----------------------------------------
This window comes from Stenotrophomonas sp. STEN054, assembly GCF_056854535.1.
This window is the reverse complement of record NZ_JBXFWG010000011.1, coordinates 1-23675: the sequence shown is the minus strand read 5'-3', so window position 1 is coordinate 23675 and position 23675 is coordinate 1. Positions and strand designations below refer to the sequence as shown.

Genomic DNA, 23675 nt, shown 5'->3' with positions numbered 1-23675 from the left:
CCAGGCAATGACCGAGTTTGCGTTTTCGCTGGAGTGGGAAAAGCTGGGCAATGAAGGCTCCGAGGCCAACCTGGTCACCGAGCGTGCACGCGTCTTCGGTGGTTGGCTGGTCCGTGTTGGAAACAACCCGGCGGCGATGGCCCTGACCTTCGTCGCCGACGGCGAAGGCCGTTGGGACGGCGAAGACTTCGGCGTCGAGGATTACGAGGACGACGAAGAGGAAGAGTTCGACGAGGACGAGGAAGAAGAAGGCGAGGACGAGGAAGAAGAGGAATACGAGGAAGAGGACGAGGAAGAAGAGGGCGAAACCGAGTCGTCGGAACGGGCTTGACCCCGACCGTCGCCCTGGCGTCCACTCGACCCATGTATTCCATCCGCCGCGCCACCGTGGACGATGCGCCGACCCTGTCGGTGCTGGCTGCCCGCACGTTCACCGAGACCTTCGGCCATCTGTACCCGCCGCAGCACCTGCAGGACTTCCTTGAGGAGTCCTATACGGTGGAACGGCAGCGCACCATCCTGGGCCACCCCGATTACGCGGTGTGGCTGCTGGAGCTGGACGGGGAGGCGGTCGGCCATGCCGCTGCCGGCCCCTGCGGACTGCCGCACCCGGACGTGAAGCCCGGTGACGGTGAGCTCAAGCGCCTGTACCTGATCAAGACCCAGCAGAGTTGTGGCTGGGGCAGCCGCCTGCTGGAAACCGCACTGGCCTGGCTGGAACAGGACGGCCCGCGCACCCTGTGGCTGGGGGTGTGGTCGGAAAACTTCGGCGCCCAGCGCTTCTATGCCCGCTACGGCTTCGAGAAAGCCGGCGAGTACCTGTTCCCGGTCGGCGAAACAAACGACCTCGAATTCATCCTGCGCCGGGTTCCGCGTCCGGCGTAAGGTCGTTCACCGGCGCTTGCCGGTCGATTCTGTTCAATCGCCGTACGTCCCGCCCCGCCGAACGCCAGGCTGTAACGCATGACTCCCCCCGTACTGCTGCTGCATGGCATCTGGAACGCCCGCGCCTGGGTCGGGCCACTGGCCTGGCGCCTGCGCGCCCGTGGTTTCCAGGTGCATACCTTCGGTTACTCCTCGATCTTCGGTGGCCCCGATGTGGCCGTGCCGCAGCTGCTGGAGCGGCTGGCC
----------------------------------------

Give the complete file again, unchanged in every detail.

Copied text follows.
This window comes from Stenotrophomonas sp. STEN054, assembly GCF_056854535.1.
This window is the reverse complement of record NZ_JBXFWG010000011.1, coordinates 1-23675: the sequence shown is the minus strand read 5'-3', so window position 1 is coordinate 23675 and position 23675 is coordinate 1. Positions and strand designations below refer to the sequence as shown.

Genomic DNA, 23675 nt, shown 5'->3' with positions numbered 1-23675 from the left:
CCAGGCAATGACCGAGTTTGCGTTTTCGCTGGAGTGGGAAAAGCTGGGCAATGAAGGCTCCGAGGCCAACCTGGTCACCGAGCGTGCACGCGTCTTCGGTGGTTGGCTGGTCCGTGTTGGAAACAACCCGGCGGCGATGGCCCTGACCTTCGTCGCCGACGGCGAAGGCCGTTGGGACGGCGAAGACTTCGGCGTCGAGGATTACGAGGACGACGAAGAGGAAGAGTTCGACGAGGACGAGGAAGAAGAAGGCGAGGACGAGGAAGAAGAGGAATACGAGGAAGAGGACGAGGAAGAAGAGGGCGAAACCGAGTCGTCGGAACGGGCTTGACCCCGACCGTCGCCCTGGCGTCCACTCGACCCATGTATTCCATCCGCCGCGCCACCGTGGACGATGCGCCGACCCTGTCGGTGCTGGCTGCCCGCACGTTCACCGAGACCTTCGGCCATCTGTACCCGCCGCAGCACCTGCAGGACTTCCTTGAGGAGTCCTATACGGTGGAACGGCAGCGCACCATCCTGGGCCACCCCGATTACGCGGTGTGGCTGCTGGAGCTGGACGGGGAGGCGGTCGGCCATGCCGCTGCCGGCCCCTGCGGACTGCCGCACCCGGACGTGAAGCCCGGTGACGGTGAGCTCAAGCGCCTGTACCTGATCAAGACCCAGCAGAGTTGTGGCTGGGGCAGCCGCCTGCTGGAAACCGCACTGGCCTGGCTGGAACAGGACGGCCCGCGCACCCTGTGGCTGGGGGTGTGGTCGGAAAACTTCGGCGCCCAGCGCTTCTATGCCCGCTACGGCTTCGAGAAAGCCGGCGAGTACCTGTTCCCGGTCGGCGAAACAAACGACCTCGAATTCATCCTGCGCCGGGTTCCGCGTCCGGCGTAAGGTCGTTCACCGGCGCTTGCCGGTCGATTCTGTTCAATCGCCGTACGTCCCGCCCCGCCGAACGCCAGGCTGTAACGCATGACTCCCCCCGTACTGCTGCTGCATGGCATCTGGAACGCCCGCGCCTGGGTCGGGCCACTGGCCTGGCGCCTGCGCGCCCGTGGTTTCCAGGTGCATACCTTCGGTTACTCCTCGATCTTCGGTGGCCCCGATGTGGCCGTGCCGCAGCTGCTGGAGCGGCTGGCC